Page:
Film Review: ON CHESIL BEACH (UK 2018) ***

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On Chesil Beach Poster

Based on Ian McEwan’s novel. In 1962 England, a young couple find their idyllic romance colliding with issues of sexual freedom and societal pressure, leading to an awkward and fateful wedding night.


Dominic Cooke


Ian McEwan (screenplay), Ian McEwan (novel)


It was back in the days when a married couple had sex for the very first time on their wedding night.  As such, sex on the wedding night for the first time is an extremely stressful experience which many a couple try without much knowledge of the sexual act.

This is not a common topic, so ON CHESIL BEACH based on the novel by British writer Ian McEwan that was selected for the 2007 Booker Prize shortlist makes a welcome premise for a film.  The Boulting Brothers’ THE FAMILY WAY with Hayley Mills and Hywel Bennett and Alan J. Pakula’s THE STERILE CUCKOO with Liza Minelli and Wendell Burton are two notable films that feature newlyweds with consummation problems.  McEwan adapted disown screenplay for the film directed by theatre veteran Dominic Cooke.

ON CHESIL BEACH opens with the wedding night of a couple, Florence Ponting (Saoirse Ronan) and Edward Mayhew (Billy Boyle) in the summer of 1962.  The audience learns Florence is a music undergraduate while Edward a History undergraduate at the same University.  They fall in love.  Through flashbacks, the backgrounds of the groom and bride are revealed, the former of a higher class while the latter has been described by Florence’s mother (Emily Watson) as a country bumpkin.  Still the two are very much in love.

But they fail to consummate on their wedding night.  They both eventually confess that it is their first times.  Director Cooke plays the scene with dead seriousness while the scene is interrupted by flashbacks.  When the drama finally settles back on the couple, Edward pre-ejaculates on Florence due to his excitement which her. Disgusted, Florence flees to the beach where a major confrontation occurs.  They depart after Florence suggests that they could lead a life without sex, which she prefers likening the relationship to two homosexual men she knows of in Manchester.  She claims that he could have sex with others and she not be jealous so long as they still love each other.  Edward bolts off in disgust.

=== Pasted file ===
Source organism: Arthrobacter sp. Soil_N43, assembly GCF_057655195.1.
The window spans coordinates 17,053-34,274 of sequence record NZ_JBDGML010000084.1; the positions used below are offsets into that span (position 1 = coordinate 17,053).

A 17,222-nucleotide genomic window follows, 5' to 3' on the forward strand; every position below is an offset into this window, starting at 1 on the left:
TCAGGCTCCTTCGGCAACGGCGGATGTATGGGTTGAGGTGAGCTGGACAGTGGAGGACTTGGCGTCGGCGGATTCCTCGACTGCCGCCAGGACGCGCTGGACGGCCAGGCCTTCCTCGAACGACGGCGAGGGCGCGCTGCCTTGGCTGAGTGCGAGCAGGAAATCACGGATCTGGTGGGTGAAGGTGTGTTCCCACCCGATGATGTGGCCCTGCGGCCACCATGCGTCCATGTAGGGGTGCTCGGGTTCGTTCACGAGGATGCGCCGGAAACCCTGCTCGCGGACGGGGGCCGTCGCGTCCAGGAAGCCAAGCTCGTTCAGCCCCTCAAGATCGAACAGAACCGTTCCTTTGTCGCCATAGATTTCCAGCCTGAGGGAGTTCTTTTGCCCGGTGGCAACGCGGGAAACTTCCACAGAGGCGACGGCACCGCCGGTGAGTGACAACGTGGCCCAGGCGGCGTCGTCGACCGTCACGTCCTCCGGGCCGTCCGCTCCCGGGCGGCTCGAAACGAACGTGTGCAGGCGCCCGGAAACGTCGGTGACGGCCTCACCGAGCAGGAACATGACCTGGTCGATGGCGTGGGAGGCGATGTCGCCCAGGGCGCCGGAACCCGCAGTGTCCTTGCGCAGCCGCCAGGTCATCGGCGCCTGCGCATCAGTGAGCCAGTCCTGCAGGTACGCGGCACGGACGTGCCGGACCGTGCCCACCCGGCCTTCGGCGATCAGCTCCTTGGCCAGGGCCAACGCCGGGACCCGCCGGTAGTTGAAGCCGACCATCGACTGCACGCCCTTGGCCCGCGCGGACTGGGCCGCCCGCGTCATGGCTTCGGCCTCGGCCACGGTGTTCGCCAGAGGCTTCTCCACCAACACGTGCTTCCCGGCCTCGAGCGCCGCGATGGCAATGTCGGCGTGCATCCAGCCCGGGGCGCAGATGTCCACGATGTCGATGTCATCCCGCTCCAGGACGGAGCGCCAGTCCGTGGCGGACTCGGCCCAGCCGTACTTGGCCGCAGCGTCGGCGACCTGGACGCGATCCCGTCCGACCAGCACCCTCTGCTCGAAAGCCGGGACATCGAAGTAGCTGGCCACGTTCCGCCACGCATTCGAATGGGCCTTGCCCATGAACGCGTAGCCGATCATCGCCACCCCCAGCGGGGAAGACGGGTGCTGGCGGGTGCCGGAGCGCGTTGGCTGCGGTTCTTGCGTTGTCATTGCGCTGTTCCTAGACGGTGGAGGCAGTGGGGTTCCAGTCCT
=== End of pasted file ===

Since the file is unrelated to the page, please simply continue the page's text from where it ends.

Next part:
Director Cooke is a 4-time Olivier Prize winning director.  His direction is meticulous, with a cinematic display of the atmosphere of the period.  His camerawork is impressive with many a stunning shot of the couple, especially arguing as ON CHESIL BEACH often with both figures in the same frame.

Ronan is excellent in the role of the frigid bride, again reprising the role of a young lady coming-of-age while disrupting the lives of those around her (as in ATONEMENT and the recent LADY BIRD).  Boyle is also quite the actor, rising in fame after DUNKIRK and the recent drama THE SEAGULL.

The only problem with Cooke’s film is its choppiness as it does not flow well from one segment to another.  It takes a while before the audience realizes the direction Cooke is taking his film.  The film’s last act, with the two, not getting on in age with prosthetics make-up should have been more moving had it transitioned more smoothly from its abrupt jump in years of the couple.

Still ON CHESIL BEACH is a handsomely crafted period love story, though never reaching the heights of the simpler Boulting Brothers’s film with the identical theme, THE FAMILY WAY,  But both very entertaining romantic dramas.

Trailer: v=ZR6DWDfMDlM

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1997 Movie Review: THE BOXER, 1997


Movie Reviews

directed by: Jim Sheridan

Starring: Daniel Day-Lewis, Emily Watson, Brian Cox, Nye Heron, Jer O’Leary
Review by Virginia De Witt

SYNOPSIS:On the eve of peace being declared in Northern Ireland, Danny Flynn is released from prison after serving 14 years for his youthful involvement with the IRA. Danny’s former girlfriend, Maggie, married his best friend, Tommy Doyle, and had a son, Liam. Tommy is now in prison himself and Maggie is watched vigilantly by the local community as she is now a prisoner’s wife and must be above reproach at all times. Danny sets out to start his life anew, and continue with his boxing career which had been interrupted by his prison term. He begins by initiating a training program for young boxers in the youth centre where Maggie also works. They reconnect even though it is dangerous for them to be seen together. At the same time, Danny begins to fight professionally again. Events spiral out of control as Maggie’s young son, Liam, is furious over his mother’s attachment to Danny. As well, Danny’s newfound commitment to the peace process sets him on a collision course with members of the local IRA.